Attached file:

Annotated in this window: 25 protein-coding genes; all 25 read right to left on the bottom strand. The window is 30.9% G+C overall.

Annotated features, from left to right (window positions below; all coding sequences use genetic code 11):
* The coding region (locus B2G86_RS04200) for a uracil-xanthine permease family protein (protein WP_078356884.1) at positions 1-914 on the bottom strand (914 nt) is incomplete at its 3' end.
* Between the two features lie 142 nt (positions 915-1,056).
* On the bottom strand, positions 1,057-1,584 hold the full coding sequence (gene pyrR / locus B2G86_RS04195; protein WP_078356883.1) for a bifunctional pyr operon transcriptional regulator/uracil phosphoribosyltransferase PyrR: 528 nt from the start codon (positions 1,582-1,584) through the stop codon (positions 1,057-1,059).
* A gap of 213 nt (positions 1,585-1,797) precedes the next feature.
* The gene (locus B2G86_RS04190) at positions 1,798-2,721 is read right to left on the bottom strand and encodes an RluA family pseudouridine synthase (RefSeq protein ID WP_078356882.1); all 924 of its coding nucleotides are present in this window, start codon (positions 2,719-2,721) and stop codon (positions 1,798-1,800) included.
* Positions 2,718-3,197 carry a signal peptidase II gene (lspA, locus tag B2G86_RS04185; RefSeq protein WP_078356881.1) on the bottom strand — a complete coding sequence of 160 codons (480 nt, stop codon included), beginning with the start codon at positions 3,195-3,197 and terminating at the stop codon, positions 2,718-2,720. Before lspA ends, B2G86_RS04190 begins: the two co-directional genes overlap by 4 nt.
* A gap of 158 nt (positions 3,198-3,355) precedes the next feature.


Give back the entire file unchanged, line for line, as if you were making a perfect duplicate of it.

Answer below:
Annotated in this window: 25 protein-coding genes; all 25 read right to left on the bottom strand. The window is 30.9% G+C overall.

Annotated features, from left to right (window positions below; all coding sequences use genetic code 11):
* The coding region (locus B2G86_RS04200) for a uracil-xanthine permease family protein (protein WP_078356884.1) at positions 1-914 on the bottom strand (914 nt) is incomplete at its 3' end.
* Between the two features lie 142 nt (positions 915-1,056).
* On the bottom strand, positions 1,057-1,584 hold the full coding sequence (gene pyrR / locus B2G86_RS04195; protein WP_078356883.1) for a bifunctional pyr operon transcriptional regulator/uracil phosphoribosyltransferase PyrR: 528 nt from the start codon (positions 1,582-1,584) through the stop codon (positions 1,057-1,059).
* A gap of 213 nt (positions 1,585-1,797) precedes the next feature.
* The gene (locus B2G86_RS04190) at positions 1,798-2,721 is read right to left on the bottom strand and encodes an RluA family pseudouridine synthase (RefSeq protein ID WP_078356882.1); all 924 of its coding nucleotides are present in this window, start codon (positions 2,719-2,721) and stop codon (positions 1,798-1,800) included.
* Positions 2,718-3,197 carry a signal peptidase II gene (lspA, locus tag B2G86_RS04185; RefSeq protein WP_078356881.1) on the bottom strand — a complete coding sequence of 160 codons (480 nt, stop codon included), beginning with the start codon at positions 3,195-3,197 and terminating at the stop codon, positions 2,718-2,720. Before lspA ends, B2G86_RS04190 begins: the two co-directional genes overlap by 4 nt.
* A gap of 158 nt (positions 3,198-3,355) precedes the next feature.